Ms Kwok, a mathematics graduate, believes that AI should be accessible and affordable to those who need it.

She sold NeuralBay in January this year, and is now heading the regional AI, data and analytics team at Prudential, looking after 13 Asian markets, including China and India.

Beyond AI, she has many interests: circus tricks, film-making, hardware hacking, mixed martial arts and windsurfing.

Evan Heng, 23

Founder of Zenith Education Studio



Mr Evan Heng rejected an offer to study geography - his dream course - in Britain last year and instead incorporated his tuition company, Zenith Education Studio, the next day.

The young tuition centre now reaps a six-figure yearly profit and has expanded from just 40 junior college students last year to over 350 this year.

Passionate about teaching since junior college, Mr Heng - who is a first-year undergraduate at NUS Business School - drew inspiration from the success stories of others. He had thought that setting up his own centre and running multiple programmes was unfathomable, but seeing others do it gave him the motivation to try it himself.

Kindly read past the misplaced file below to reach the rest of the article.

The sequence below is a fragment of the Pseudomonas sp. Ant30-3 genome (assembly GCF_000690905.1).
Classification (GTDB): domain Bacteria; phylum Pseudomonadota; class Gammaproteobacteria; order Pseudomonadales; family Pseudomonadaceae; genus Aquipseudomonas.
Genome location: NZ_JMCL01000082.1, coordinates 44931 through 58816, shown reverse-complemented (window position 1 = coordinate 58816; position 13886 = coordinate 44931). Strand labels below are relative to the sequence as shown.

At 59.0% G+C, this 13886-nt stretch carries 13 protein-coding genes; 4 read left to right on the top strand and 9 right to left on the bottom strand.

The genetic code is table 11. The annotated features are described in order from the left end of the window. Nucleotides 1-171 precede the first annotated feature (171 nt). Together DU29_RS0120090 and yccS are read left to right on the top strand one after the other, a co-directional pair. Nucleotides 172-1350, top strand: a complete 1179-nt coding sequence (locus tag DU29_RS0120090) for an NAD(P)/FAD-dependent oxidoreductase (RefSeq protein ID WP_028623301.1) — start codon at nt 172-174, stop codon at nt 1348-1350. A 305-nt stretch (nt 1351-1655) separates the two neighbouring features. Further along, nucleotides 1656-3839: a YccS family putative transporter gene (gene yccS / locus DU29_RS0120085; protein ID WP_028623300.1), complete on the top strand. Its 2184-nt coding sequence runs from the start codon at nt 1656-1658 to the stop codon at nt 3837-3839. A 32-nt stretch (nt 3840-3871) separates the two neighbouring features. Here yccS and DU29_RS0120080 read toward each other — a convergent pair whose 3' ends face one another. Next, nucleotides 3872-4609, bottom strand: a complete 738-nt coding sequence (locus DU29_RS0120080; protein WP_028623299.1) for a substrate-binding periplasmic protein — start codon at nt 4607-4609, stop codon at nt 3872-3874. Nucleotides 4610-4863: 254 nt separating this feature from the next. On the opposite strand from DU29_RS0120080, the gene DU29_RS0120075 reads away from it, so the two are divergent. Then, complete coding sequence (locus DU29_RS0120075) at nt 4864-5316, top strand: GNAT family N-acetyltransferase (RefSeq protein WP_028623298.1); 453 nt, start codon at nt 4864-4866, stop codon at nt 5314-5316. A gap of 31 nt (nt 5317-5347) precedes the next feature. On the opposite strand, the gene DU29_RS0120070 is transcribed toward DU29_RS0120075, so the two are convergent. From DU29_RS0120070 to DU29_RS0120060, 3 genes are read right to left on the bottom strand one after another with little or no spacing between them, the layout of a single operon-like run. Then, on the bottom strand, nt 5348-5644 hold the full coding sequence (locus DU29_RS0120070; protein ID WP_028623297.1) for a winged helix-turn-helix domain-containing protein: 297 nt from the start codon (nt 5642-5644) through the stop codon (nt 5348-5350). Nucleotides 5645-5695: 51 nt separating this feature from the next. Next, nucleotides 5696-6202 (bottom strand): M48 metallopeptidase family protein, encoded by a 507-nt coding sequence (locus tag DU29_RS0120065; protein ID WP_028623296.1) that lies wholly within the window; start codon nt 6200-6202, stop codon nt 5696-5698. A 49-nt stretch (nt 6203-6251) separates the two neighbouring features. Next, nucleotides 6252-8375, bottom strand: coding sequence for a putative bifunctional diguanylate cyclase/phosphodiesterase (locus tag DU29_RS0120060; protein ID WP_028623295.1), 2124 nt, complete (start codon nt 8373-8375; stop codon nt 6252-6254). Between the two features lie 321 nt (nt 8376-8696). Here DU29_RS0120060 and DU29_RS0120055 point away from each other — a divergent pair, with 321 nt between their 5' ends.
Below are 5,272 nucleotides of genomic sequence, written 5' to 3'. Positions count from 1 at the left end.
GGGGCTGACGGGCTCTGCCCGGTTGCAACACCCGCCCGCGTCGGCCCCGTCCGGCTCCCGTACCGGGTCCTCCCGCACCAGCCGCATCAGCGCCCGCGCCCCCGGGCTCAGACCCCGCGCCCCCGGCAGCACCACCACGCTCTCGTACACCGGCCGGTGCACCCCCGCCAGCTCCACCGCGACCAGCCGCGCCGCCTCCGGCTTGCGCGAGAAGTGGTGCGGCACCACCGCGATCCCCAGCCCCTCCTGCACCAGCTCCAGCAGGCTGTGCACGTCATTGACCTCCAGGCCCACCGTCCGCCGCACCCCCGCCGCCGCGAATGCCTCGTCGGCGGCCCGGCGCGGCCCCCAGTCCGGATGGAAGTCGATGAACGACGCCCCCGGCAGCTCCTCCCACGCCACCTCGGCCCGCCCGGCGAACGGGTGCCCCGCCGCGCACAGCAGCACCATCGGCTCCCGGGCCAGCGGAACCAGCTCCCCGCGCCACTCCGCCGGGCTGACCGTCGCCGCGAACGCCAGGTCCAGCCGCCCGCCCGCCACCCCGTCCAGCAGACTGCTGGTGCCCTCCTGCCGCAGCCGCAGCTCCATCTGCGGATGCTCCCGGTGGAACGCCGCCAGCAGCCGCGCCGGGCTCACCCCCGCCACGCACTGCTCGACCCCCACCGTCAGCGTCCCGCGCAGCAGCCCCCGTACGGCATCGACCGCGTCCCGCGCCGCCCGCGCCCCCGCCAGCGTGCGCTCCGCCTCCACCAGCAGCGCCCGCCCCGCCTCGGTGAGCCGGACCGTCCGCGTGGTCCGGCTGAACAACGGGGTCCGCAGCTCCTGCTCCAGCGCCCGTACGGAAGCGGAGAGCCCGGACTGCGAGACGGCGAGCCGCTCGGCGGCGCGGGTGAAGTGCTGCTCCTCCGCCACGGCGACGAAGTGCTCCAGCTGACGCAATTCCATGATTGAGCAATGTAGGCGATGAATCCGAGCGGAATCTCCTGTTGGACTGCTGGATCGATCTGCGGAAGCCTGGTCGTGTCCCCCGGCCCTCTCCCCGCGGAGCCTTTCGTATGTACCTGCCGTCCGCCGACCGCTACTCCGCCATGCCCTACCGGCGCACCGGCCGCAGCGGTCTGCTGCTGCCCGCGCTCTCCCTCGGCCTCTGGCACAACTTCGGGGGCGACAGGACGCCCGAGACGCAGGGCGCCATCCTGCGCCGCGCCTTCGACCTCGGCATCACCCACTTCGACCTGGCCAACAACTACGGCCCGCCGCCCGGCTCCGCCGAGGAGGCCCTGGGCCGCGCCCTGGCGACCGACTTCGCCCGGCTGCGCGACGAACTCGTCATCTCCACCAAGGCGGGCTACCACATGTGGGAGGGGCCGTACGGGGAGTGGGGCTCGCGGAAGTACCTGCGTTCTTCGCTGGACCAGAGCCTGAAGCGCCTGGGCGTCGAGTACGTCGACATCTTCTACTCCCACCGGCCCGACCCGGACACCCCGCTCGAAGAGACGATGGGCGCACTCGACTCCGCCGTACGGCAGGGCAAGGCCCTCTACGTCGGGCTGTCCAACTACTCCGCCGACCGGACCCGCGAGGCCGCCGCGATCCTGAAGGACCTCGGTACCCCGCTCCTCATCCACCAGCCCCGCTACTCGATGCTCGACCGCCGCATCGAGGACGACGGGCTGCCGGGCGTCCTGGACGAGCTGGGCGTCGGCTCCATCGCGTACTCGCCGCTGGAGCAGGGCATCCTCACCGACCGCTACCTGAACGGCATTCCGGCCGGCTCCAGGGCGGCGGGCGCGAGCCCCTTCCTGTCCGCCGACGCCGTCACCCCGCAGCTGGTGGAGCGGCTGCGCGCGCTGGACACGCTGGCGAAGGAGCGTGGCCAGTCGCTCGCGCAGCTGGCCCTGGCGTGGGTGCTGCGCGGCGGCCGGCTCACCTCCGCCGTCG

A student-oriented company, the centre goes beyond classroom lessons and includes 24/7 academic support, perks - food, excursion and prizes - and free extra lessons and consultations when required.

Grace Chia, 30

CEO and co-founder of BeeX Autonomous Systems



BeeX builds the world's most powerful underwater vehicles that pack superior "intellect" and physical propulsion into a compact size.